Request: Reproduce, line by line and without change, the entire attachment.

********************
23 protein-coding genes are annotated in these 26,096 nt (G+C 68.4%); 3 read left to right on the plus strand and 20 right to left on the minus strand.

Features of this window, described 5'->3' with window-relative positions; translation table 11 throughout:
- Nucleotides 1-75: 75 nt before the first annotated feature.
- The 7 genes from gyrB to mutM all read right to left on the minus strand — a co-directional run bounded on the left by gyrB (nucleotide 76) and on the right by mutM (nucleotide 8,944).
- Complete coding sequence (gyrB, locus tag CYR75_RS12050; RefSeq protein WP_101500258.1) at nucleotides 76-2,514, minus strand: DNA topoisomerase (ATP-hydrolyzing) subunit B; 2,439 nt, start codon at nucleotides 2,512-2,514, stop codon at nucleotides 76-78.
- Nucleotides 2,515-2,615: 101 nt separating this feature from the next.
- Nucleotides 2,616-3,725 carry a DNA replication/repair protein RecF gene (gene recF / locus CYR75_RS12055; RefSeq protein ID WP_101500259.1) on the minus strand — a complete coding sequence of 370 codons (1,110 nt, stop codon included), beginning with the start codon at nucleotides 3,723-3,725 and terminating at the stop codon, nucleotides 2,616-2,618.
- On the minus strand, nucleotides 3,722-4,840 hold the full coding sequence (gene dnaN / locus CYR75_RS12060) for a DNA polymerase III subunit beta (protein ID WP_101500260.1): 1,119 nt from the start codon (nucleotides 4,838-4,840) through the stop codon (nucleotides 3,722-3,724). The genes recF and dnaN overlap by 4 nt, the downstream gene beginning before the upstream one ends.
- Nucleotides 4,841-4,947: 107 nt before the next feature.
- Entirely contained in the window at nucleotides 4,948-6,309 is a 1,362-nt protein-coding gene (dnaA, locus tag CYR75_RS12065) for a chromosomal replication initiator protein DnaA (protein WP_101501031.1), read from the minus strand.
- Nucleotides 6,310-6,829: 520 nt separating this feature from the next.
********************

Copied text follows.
23 protein-coding genes are annotated in these 26,096 nt (G+C 68.4%); 3 read left to right on the plus strand and 20 right to left on the minus strand.

Features of this window, described 5'->3' with window-relative positions; translation table 11 throughout:
- Nucleotides 1-75: 75 nt before the first annotated feature.
- The 7 genes from gyrB to mutM all read right to left on the minus strand — a co-directional run bounded on the left by gyrB (nucleotide 76) and on the right by mutM (nucleotide 8,944).
- Complete coding sequence (gyrB, locus tag CYR75_RS12050; RefSeq protein WP_101500258.1) at nucleotides 76-2,514, minus strand: DNA topoisomerase (ATP-hydrolyzing) subunit B; 2,439 nt, start codon at nucleotides 2,512-2,514, stop codon at nucleotides 76-78.
- Nucleotides 2,515-2,615: 101 nt separating this feature from the next.
- Nucleotides 2,616-3,725 carry a DNA replication/repair protein RecF gene (gene recF / locus CYR75_RS12055; RefSeq protein ID WP_101500259.1) on the minus strand — a complete coding sequence of 370 codons (1,110 nt, stop codon included), beginning with the start codon at nucleotides 3,723-3,725 and terminating at the stop codon, nucleotides 2,616-2,618.
- On the minus strand, nucleotides 3,722-4,840 hold the full coding sequence (gene dnaN / locus CYR75_RS12060) for a DNA polymerase III subunit beta (protein ID WP_101500260.1): 1,119 nt from the start codon (nucleotides 4,838-4,840) through the stop codon (nucleotides 3,722-3,724). The genes recF and dnaN overlap by 4 nt, the downstream gene beginning before the upstream one ends.
- Nucleotides 4,841-4,947: 107 nt before the next feature.
- Entirely contained in the window at nucleotides 4,948-6,309 is a 1,362-nt protein-coding gene (dnaA, locus tag CYR75_RS12065) for a chromosomal replication initiator protein DnaA (protein WP_101501031.1), read from the minus strand.
- Nucleotides 6,310-6,829: 520 nt separating this feature from the next.